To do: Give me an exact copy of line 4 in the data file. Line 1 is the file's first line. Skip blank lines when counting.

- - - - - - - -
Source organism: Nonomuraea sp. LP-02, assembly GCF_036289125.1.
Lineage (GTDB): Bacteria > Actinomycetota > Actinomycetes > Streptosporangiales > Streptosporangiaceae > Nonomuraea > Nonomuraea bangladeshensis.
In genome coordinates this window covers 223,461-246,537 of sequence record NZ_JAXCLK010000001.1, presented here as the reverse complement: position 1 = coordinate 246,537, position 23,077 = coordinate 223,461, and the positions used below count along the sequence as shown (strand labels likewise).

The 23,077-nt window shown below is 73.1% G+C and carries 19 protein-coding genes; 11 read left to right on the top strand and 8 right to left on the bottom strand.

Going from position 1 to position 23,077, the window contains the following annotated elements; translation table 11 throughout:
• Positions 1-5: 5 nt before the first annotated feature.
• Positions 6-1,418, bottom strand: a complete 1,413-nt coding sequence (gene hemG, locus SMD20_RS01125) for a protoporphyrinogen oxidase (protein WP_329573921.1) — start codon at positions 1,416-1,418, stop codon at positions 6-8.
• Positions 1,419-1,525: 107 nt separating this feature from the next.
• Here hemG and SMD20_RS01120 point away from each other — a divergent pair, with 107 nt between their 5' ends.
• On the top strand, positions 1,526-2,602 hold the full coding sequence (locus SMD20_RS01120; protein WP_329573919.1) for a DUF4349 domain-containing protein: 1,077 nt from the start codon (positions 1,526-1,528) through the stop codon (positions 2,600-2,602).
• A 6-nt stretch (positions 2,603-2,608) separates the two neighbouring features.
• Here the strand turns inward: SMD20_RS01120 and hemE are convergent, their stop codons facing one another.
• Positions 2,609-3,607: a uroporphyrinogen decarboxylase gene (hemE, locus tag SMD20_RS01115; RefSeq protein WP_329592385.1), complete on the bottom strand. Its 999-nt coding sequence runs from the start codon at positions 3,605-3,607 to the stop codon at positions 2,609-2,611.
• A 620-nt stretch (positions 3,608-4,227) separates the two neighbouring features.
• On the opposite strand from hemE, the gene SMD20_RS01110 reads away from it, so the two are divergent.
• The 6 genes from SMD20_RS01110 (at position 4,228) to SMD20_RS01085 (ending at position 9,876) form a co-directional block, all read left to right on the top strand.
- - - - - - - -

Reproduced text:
The 23,077-nt window shown below is 73.1% G+C and carries 19 protein-coding genes; 11 read left to right on the top strand and 8 right to left on the bottom strand.